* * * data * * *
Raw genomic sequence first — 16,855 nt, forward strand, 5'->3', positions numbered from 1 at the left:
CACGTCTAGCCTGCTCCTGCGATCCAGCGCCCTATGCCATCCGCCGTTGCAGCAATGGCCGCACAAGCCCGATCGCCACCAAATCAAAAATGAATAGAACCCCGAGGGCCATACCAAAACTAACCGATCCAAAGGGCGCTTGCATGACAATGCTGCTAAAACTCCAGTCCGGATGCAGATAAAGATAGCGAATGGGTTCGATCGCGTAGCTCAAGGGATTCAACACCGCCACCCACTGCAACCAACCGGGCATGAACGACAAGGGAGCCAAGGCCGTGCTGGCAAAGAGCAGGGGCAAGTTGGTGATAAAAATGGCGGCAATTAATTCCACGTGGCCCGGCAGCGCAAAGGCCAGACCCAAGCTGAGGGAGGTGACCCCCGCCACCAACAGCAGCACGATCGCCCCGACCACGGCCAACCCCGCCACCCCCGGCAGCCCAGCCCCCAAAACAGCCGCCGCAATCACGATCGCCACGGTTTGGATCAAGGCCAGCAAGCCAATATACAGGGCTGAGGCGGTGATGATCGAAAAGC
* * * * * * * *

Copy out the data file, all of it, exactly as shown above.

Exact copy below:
Raw genomic sequence first — 16,855 nt, forward strand, 5'->3', positions numbered from 1 at the left:
CACGTCTAGCCTGCTCCTGCGATCCAGCGCCCTATGCCATCCGCCGTTGCAGCAATGGCCGCACAAGCCCGATCGCCACCAAATCAAAAATGAATAGAACCCCGAGGGCCATACCAAAACTAACCGATCCAAAGGGCGCTTGCATGACAATGCTGCTAAAACTCCAGTCCGGATGCAGATAAAGATAGCGAATGGGTTCGATCGCGTAGCTCAAGGGATTCAACACCGCCACCCACTGCAACCAACCGGGCATGAACGACAAGGGAGCCAAGGCCGTGCTGGCAAAGAGCAGGGGCAAGTTGGTGATAAAAATGGCGGCAATTAATTCCACGTGGCCCGGCAGCGCAAAGGCCAGACCCAAGCTGAGGGAGGTGACCCCCGCCACCAACAGCAGCACGATCGCCCCGACCACGGCCAACCCCGCCACCCCCGGCAGCCCAGCCCCCAAAACAGCCGCCGCAATCACGATCGCCACGGTTTGGATCAAGGCCAGCAAGCCAATATACAGGGCTGAGGCGGTGATGATCGAAAAGC